Campbells Swell Statistics, November: All Swell – Any Wind
The graph illustrates the combination of swells directed at Campbells through an average November. It is based on 2147 NWW3 model predictions since 2006 (values every 3 hours). The wave model does not forecast wind and surf right at the shore so we have chosen the optimum grid node based on what we know about Campbells. In this particular case the best grid node is 36 km away (22 miles).
The rose diagram describes the distribution of swell sizes and swell direction, while the graph at the bottom shows the same thing but lacks direction information. Five colours illustrate increasing wave sizes. Blue shows the smallest swells, less that 0.5m (1.5 feet) high. These occurred only 84% of the time. Green and yellow illustrate increasing swell sizes and largest swells greater than >3m (>10ft) are shown in red. In both graphs, the area of any colour is proportional to how commonly that size swell occurs.
The diagram implies that the most common swell direction, shown by the longest spokes, was SSW, whereas the the most common wind blows from the ENE. Because the wave model grid is out to sea, sometimes a strong offshore wind blows largest waves away from Campbells and offshore. We lump these in with the no surf category of the bar chart. To avoid confusion we don't show these in the rose plot. Because wind determines whether or not waves are clean enough to surf at Campbells, you can select a similar diagram that shows only the swells that were forecast to coincide with glassy or offshore wind conditions. In a typical November, swells large enough to cause surfable waves at Campbells run for about 16% of the time.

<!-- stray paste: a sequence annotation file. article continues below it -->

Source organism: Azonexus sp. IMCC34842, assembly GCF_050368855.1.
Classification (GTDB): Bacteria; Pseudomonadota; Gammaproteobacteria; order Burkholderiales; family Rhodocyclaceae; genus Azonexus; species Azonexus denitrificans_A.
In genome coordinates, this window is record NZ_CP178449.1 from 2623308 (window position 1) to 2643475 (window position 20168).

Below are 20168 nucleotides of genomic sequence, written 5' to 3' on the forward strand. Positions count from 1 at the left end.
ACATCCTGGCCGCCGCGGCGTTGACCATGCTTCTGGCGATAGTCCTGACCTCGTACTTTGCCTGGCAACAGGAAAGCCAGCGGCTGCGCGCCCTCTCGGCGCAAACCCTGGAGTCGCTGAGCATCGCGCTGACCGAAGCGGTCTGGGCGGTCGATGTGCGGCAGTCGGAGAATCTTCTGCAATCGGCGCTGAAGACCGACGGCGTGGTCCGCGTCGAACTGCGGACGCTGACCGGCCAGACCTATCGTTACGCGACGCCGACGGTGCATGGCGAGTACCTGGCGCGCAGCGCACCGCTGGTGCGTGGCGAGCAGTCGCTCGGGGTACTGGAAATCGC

IMPORTANT: Beta version feature! Swell heights are open water values from NWW3. There is no attempt to model near-shore effects. Coastal wave heights will generally be less, especially if the break does not have unobstructed exposure to the open ocean.